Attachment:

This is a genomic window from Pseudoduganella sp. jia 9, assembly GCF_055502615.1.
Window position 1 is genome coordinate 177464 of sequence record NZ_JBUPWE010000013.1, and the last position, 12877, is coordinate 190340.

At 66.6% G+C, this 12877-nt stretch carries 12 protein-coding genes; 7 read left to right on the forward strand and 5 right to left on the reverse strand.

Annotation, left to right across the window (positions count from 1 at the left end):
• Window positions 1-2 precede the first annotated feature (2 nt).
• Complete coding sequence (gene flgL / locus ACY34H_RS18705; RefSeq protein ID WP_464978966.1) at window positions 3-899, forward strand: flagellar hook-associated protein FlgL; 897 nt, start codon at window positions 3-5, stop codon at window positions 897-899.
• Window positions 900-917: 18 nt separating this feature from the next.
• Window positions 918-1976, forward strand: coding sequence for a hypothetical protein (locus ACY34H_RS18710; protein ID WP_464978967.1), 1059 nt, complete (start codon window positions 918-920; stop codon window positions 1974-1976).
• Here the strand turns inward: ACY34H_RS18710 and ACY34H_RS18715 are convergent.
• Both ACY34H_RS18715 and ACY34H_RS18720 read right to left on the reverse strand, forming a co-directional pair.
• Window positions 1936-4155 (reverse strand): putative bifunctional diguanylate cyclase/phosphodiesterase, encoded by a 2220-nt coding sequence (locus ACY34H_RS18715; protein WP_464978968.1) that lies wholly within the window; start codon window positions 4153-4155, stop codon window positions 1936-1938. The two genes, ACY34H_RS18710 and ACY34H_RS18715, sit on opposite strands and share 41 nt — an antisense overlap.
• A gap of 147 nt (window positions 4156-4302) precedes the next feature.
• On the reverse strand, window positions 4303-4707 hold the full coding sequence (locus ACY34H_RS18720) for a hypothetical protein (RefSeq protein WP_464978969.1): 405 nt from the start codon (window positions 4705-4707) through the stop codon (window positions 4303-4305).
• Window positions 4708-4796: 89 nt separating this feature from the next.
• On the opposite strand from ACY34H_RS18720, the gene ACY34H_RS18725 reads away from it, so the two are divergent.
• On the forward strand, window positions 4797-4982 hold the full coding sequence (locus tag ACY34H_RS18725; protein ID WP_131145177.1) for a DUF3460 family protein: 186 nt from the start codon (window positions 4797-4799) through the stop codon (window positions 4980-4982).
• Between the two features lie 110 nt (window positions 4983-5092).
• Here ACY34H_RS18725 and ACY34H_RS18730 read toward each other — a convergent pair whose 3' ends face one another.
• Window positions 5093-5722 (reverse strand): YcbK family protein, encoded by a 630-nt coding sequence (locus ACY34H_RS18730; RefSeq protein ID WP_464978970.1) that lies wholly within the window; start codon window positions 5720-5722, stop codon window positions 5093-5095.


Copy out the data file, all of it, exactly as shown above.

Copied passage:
This is a genomic window from Pseudoduganella sp. jia 9, assembly GCF_055502615.1.
Window position 1 is genome coordinate 177464 of sequence record NZ_JBUPWE010000013.1, and the last position, 12877, is coordinate 190340.

At 66.6% G+C, this 12877-nt stretch carries 12 protein-coding genes; 7 read left to right on the forward strand and 5 right to left on the reverse strand.

Annotation, left to right across the window (positions count from 1 at the left end):
• Window positions 1-2 precede the first annotated feature (2 nt).
• Complete coding sequence (gene flgL / locus ACY34H_RS18705; RefSeq protein ID WP_464978966.1) at window positions 3-899, forward strand: flagellar hook-associated protein FlgL; 897 nt, start codon at window positions 3-5, stop codon at window positions 897-899.
• Window positions 900-917: 18 nt separating this feature from the next.
• Window positions 918-1976, forward strand: coding sequence for a hypothetical protein (locus ACY34H_RS18710; protein ID WP_464978967.1), 1059 nt, complete (start codon window positions 918-920; stop codon window positions 1974-1976).
• Here the strand turns inward: ACY34H_RS18710 and ACY34H_RS18715 are convergent.
• Both ACY34H_RS18715 and ACY34H_RS18720 read right to left on the reverse strand, forming a co-directional pair.
• Window positions 1936-4155 (reverse strand): putative bifunctional diguanylate cyclase/phosphodiesterase, encoded by a 2220-nt coding sequence (locus ACY34H_RS18715; protein WP_464978968.1) that lies wholly within the window; start codon window positions 4153-4155, stop codon window positions 1936-1938. The two genes, ACY34H_RS18710 and ACY34H_RS18715, sit on opposite strands and share 41 nt — an antisense overlap.
• A gap of 147 nt (window positions 4156-4302) precedes the next feature.
• On the reverse strand, window positions 4303-4707 hold the full coding sequence (locus ACY34H_RS18720) for a hypothetical protein (RefSeq protein WP_464978969.1): 405 nt from the start codon (window positions 4705-4707) through the stop codon (window positions 4303-4305).
• Window positions 4708-4796: 89 nt separating this feature from the next.
• On the opposite strand from ACY34H_RS18720, the gene ACY34H_RS18725 reads away from it, so the two are divergent.
• On the forward strand, window positions 4797-4982 hold the full coding sequence (locus tag ACY34H_RS18725; protein ID WP_131145177.1) for a DUF3460 family protein: 186 nt from the start codon (window positions 4797-4799) through the stop codon (window positions 4980-4982).
• Between the two features lie 110 nt (window positions 4983-5092).
• Here ACY34H_RS18725 and ACY34H_RS18730 read toward each other — a convergent pair whose 3' ends face one another.
• Window positions 5093-5722 (reverse strand): YcbK family protein, encoded by a 630-nt coding sequence (locus ACY34H_RS18730; RefSeq protein ID WP_464978970.1) that lies wholly within the window; start codon window positions 5720-5722, stop codon window positions 5093-5095.